Our beautiful Lights of Love event gives people like Andrew, a chance to take time out of their busy Christmas preparations to reflect on and remember those who are no longer with us. The event is free to attend for everyone, whether their loved one was cared for by Willen Hospice or elsewhere. We kindly ask that you book a place which you can do here. If you are unable to attend but would like to donate, we would be extremely grateful. Thank you.
I met my wife Tricia in 1976. At the time, we both worked in a brand-new shopping centre in Brent Cross.
I was striving to get my first managerial role and Tricia was a telephonist. She was quite shy, quiet and really kind. Family meant the world to Tricia, and wherever she went, she always made new friends. We got married in 1977, the same year as the Silver Jubilee. Two years later, we swapped London’s fast pace of life for the Milton Keynes countryside to try and start a family together.
This wasn’t easy for us though; in the end, we adopted two beautiful babies, Lucia in 1987 and Tom in 1989. They were the joys of Tricia’s life. It felt like everything had come together – our lovely little family, everything we’d always wanted. Then in 2009, Tricia was diagnosed with cancer and things took a turn.
It wasn’t until quite some time after Tricia’s diagnosis that we needed Willen Hospice. On Tricia’s first visit, they helped drain her stomach in preparation for chemotherapy treatment. She stayed there overnight; the next morning, the first thing she told me about was the delicious breakfast they’d given her (I, on the other hand, was at home, anxious, so hadn’t eaten a thing!). Very quickly, it was clear to see that Tricia was in the best hands possible when she was at the Hospice.
The care and attention they gave us was just incredible. It was the little things – the way they always listened and made her feel valued – that made so much difference. The staff were so lovely, every day they’d come in with big smiles on their faces, chatting to us like we were old friends. They made us feel so at home – volunteers serving us tea, coffee, meals, kindness. Everything they did, they did with the utmost compassion.
Tricia absolutely loved going to the Hospice’s Wellbeing Centre every week. She’d have a lovely lunch, play Scrabble and chat with other patients that were all in the same boat. She was there, in a peaceful, comfortable place, having a load of fun! It also allowed me to get some respite – some time to spend at home to sort out the housework or relax.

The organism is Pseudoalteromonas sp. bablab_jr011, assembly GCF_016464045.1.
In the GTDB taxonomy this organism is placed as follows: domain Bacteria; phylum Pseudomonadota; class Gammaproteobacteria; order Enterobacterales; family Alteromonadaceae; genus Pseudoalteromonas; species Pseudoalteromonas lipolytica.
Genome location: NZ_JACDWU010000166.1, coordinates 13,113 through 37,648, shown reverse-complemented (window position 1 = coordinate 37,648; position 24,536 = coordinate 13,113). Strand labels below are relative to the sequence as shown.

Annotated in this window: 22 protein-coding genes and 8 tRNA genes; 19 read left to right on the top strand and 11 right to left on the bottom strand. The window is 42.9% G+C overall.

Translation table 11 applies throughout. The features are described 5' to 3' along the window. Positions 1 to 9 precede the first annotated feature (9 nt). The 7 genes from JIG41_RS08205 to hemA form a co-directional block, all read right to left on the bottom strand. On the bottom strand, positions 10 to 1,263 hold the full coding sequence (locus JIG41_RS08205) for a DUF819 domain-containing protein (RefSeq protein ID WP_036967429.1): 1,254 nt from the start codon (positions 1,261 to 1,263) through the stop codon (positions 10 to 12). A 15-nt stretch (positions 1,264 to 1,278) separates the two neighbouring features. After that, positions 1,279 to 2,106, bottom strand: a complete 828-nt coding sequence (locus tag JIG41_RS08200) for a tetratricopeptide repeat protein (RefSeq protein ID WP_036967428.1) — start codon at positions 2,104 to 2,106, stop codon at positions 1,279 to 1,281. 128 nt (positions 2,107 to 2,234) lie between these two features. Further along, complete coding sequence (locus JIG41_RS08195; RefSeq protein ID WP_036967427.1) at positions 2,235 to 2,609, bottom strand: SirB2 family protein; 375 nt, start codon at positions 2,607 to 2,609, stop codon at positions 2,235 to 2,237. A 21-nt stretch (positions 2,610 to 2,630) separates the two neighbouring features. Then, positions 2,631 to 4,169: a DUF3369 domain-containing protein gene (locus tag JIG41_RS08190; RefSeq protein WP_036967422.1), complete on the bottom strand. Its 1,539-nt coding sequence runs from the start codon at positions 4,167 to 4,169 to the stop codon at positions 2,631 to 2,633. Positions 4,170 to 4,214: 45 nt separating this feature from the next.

And over the course of a year, Tricia went in and out of the Hospice, as well as getting some Willen at Home care. It wasn’t just all the medical bits – the treatments, symptom-management and so on, but the human, emotional support for the whole family that was so important to help us cope with everything. It became such a special place to us, that we even decided to renew our wedding vows there in early 2011.
On 24th January of that same year, Tricia said to me, “I think I’d like to go back into the Hospice.” She just felt so secure there. We phoned them and they got her in and settled. I had popped home to get lunch when they contacted me and said I needed to come back in right away. Tricia passed away peacefully that same afternoon.
Willen Hospice meant so much to Tricia that she got involved with some of their fundraising work. And since she passed away, her legacy has lived on through me. I’ve been volunteering at the Hospice for ten years now and I must say, it’s the easiest job I’ve done, because it’s a delight to be there. Throughout the years I’ve done different bits and bobs and made so many friends. And in recent years I’ve taken on the role of Father Christmas! (Shh, don’t tell anyone it’s me!). I first volunteered because it was my way of giving something back for everything the Hospice did for Tricia. Now I do it because I want other people to get the same wonderful experience we had.
I’ve been going to Lights of Love for years now. It gives me that dedicated time to remember Tricia and the other special people in my life that I’ve lost. It’s about honouring their memories, reflecting on happy times together; it’s such an important thing to do. This year I’ll be there again, with other local families, paying tribute to the amazing people no longer with us; I really hope you’ll be there too.
With many thanks, Andrew.
If you’ve felt moved by Andrew’s story, you can donate to our Lights of Love appeal here.
To register for our Lights of Love event, visit here.